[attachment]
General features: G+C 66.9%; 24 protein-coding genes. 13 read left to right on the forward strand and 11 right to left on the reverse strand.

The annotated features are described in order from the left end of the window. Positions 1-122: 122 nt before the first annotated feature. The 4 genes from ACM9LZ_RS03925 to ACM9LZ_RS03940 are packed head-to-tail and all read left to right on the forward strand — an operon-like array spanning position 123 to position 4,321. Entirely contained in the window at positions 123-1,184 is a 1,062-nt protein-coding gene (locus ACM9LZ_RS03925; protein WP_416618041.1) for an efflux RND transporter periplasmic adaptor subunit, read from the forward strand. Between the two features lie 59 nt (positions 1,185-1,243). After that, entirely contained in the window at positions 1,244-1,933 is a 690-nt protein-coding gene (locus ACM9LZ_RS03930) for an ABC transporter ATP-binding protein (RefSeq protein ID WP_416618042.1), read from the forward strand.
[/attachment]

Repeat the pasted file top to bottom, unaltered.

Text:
General features: G+C 66.9%; 24 protein-coding genes. 13 read left to right on the forward strand and 11 right to left on the reverse strand.

The annotated features are described in order from the left end of the window. Positions 1-122: 122 nt before the first annotated feature. The 4 genes from ACM9LZ_RS03925 to ACM9LZ_RS03940 are packed head-to-tail and all read left to right on the forward strand — an operon-like array spanning position 123 to position 4,321. Entirely contained in the window at positions 123-1,184 is a 1,062-nt protein-coding gene (locus ACM9LZ_RS03925; protein WP_416618041.1) for an efflux RND transporter periplasmic adaptor subunit, read from the forward strand. Between the two features lie 59 nt (positions 1,185-1,243). After that, entirely contained in the window at positions 1,244-1,933 is a 690-nt protein-coding gene (locus ACM9LZ_RS03930) for an ABC transporter ATP-binding protein (RefSeq protein ID WP_416618042.1), read from the forward strand.